Now, about the West Bank. It was not part of Israel until the 1967 war, when the Arab states attacked, and went down to defeat. Israel at that time could have annexed not only the West Bank but all of Sinai. Giving up Sinai (Camp David Accords that followed the Yom Kippur war of 1973) was clever, since it was useless territory to Israel anyway, and it led to a long standing peace with Egypt. The West Bank remains, effectively under Israeli control, and with a large Palestinian majority. It could be logically considered as the spoils of war, and I feel that Israel could legally annex the territory, in spite of the heavy Arab occupation. Consider what Israel has already done on its home grounds, and what expansion of Israeli settlements could do for the West Bank. The Arab inhabitants would actually gain economically and socially by letting themselves become integrated with Israel. The other side of such a move would mean that Israel would be governed by a population minority, and might lose the status of a theocracy. There could be a positive side to this.
There is the infamous Wall – not the revered Western Wall – but an ugly discontinuous piece of masonry snaking across the landscape. Esthetically, it is a disaster and a blight on the environment. What is worse is that it is quite useless. I have been through the “check points”, and the “checking” is perfunctory. If someone wanted to smuggle an elephant, they could probably do it easily. The argument is presented:”See. Since the wall was up, frequency of terrorist attacks is way down.” This is like the case of a gadget devised to keep elephants out of the New York City subway system. “See. Since we've used the anti-elephant device, we've no elephants in the subway.” What aggravates the situation even further is that this security wall has increased the tension between Jews and Arabs.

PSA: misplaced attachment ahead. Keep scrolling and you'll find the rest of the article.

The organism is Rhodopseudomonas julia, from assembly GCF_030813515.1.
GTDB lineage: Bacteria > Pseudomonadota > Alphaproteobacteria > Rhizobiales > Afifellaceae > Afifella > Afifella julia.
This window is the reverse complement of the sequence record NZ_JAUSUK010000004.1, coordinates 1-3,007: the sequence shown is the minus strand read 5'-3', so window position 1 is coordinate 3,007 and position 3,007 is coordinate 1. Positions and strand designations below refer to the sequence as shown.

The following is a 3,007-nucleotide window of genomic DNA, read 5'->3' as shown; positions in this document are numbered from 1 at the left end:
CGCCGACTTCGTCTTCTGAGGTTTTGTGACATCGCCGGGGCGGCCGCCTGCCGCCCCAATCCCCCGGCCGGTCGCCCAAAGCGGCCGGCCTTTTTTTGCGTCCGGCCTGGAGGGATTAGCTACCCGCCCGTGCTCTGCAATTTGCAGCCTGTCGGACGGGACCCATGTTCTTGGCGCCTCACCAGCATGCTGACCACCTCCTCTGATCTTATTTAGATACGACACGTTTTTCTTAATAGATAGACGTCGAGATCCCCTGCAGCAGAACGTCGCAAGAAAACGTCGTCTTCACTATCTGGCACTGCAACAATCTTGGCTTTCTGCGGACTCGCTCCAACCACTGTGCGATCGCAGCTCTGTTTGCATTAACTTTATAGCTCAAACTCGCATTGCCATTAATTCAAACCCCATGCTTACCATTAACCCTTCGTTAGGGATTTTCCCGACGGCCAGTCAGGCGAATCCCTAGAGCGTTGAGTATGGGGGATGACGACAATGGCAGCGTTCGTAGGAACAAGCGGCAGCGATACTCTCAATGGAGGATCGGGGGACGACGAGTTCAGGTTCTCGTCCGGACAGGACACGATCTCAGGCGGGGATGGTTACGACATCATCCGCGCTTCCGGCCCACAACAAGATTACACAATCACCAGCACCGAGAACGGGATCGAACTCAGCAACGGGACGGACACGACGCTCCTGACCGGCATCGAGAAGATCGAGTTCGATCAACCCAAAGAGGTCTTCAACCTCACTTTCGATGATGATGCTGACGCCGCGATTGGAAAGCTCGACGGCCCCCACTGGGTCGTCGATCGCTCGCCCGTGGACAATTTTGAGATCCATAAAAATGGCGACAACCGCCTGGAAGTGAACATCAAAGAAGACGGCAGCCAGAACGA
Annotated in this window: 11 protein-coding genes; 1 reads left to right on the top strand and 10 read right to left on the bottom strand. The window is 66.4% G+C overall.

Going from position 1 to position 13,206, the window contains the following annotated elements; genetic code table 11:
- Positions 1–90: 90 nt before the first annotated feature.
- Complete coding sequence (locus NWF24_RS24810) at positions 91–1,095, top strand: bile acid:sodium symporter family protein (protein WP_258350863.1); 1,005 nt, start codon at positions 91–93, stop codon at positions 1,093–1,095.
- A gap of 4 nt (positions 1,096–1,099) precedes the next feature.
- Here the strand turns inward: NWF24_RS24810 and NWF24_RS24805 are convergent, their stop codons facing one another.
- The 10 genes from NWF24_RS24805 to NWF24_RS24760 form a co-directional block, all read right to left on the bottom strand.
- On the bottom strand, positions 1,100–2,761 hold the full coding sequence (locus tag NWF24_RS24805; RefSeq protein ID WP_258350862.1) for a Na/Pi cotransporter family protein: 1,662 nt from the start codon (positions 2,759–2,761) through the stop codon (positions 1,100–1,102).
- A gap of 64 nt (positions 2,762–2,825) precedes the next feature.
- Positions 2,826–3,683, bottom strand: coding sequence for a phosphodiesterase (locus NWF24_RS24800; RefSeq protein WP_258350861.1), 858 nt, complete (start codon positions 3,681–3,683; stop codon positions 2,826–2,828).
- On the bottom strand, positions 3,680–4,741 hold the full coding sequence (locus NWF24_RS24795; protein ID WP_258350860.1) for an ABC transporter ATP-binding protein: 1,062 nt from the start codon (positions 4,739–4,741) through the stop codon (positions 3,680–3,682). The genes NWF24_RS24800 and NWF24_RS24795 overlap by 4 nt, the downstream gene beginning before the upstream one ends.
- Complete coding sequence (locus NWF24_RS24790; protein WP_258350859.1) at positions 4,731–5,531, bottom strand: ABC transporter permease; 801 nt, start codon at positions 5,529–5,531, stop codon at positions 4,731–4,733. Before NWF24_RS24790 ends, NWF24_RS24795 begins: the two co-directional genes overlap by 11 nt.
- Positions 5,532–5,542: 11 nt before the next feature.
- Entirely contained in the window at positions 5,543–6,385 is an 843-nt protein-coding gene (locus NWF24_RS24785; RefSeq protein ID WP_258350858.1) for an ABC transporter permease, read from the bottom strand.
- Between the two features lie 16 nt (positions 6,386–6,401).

I am far from being wise enough or adequately informed to even consider a solution. Clearly there is fault, ignorance, and stupidity on both sides. Perhaps there is no solution, and a physical wall may be the only way. It is pathetic that two cultures, ancient and with a common ancestry, cannot find a way to co-exist. Again I point to the divisive effects of organized religion. Is this the core of the conflict? More questions than answers.
This visit to the cradle of civilization and my introduction to a few of the inhabitants was an incredible lesson in history, and one that is indelibly etched in my memory.
William N. Tavolga
I know Yafa Kfir for more than 10 years now.
I am Israeli and I know my country quite well I should say, but
Some 10 years ago friends came over from Australia and wanted, specifically, to see Haifa – a city situated on the tip of the Carmel Mount overlooking a beautiful bay. I know there is a lot to see in Haifa besides the Baha’i Temple but I knew that taking my friends to Haifa on my own we would lose lots of precious time getting from one place of interest to another as I am not that familiar with the city.
I realized I needed “a hand” to organizing this trip (I live in Tel-Aviv) and get the best of that day. A mutual friend recommended Yafa Kfir.
I called her and between us we organized a full day trip to the North Coast of Israel.
Early morning, as arranged, Yafa came with a car (a good car for long travels) to pick us up.
On the way to Haifa Yafa made sure we had a good hearty “farmers’ breakfast” in one of the very first villages in Israel. We visited the Druze villages on Carmel Mount; we visited the Baha’i Temple and gardens. Through beautiful rural roads we drove further north to the grottos of Rosh Hanikra, enjoying lunch in a cafe situated well above the grottos overlooking the blue blue sea and the white cliffs of the grottos below.
Driving south (back to Tel-Aviv) we stopped in Acre, one of the port cities mentioned in the Bible– we visited the old Mosque (built few centuries ago), we walked through the Crusaders Halls, walked the old street market of Acre.